I had a set of python scripts for automating custom ETL jobs (source information is in heterogeneous form, transformations are simple but specific to each source, and destination are different tables in an SQL database).
I started having custom functions for the extraction (typically csv files, but each one with specific characteristics), the transformation (logically) and the loading into the database (with their custom sql query for each table).
Then I started “complicating things to make the whole thing easier”: I created a DB class that included methods for inserting arbitrary data on an arbitrary database, including the possibility to map source fields in the source to target fields on the database… adding post-load queries to update statistics… so I’ve travelled from:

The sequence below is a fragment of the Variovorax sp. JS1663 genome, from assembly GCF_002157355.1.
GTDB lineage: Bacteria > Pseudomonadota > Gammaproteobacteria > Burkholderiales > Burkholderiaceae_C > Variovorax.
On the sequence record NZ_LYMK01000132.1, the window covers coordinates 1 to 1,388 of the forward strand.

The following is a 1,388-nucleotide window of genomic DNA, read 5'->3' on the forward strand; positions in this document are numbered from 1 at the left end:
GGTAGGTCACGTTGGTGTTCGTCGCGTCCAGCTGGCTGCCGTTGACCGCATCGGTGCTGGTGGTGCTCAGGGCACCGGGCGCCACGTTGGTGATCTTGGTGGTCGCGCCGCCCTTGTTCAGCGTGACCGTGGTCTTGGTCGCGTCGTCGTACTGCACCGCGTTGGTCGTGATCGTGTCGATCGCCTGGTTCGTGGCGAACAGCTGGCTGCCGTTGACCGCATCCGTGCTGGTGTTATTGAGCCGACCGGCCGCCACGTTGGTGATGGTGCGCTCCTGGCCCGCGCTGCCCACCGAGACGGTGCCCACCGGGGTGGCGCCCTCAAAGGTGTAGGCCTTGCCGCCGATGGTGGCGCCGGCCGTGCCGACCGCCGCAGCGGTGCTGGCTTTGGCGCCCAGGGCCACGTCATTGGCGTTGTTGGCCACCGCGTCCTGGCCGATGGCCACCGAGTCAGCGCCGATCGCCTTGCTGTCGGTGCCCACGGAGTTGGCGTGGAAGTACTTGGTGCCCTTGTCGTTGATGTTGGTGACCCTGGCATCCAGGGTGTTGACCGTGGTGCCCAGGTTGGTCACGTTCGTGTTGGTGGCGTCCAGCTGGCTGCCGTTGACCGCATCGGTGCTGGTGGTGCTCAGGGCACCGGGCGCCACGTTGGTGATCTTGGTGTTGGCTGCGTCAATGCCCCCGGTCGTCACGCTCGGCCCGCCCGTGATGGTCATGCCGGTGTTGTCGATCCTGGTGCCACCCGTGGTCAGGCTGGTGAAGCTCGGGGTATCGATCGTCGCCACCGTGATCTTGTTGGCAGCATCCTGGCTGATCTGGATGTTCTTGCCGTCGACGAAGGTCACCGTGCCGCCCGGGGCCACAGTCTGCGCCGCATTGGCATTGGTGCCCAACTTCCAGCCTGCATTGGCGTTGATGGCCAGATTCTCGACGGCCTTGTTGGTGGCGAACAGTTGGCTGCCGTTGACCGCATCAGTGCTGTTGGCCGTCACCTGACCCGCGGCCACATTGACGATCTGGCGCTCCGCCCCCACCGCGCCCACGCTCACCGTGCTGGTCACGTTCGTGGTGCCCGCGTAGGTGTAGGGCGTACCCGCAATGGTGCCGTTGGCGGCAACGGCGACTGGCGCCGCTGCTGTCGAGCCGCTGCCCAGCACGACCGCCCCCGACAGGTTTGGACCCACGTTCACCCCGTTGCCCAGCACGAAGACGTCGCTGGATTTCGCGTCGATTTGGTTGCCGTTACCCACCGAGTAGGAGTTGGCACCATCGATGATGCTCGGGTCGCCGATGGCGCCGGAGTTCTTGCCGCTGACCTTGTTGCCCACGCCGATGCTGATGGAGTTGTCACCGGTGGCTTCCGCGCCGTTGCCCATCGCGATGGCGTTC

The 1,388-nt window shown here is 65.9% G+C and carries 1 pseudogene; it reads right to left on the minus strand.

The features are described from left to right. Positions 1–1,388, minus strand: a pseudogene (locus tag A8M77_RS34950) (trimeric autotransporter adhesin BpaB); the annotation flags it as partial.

- Each individual load is more or less 80% the same code, so I have n times the 80% of the same code. The code is very flexible but bulky and I don’t feel that it’s “the right way” to do things.
- A huge, complex class including a lot of properties and methods allowing more or less to reduce the code to n calls to methods on this class. The code is much more compact (except for the monstruous DB class that does almost all the job) but more rigid, and I don’t feel neither that it’s “the right way” to do things.
Somewhere in the middle there must be the right spot. Do you have any hints or advice that indicates how to know when to stop encapsulating? You can use the same example (an ETL of heterogeneous data) in the explanation. Thanks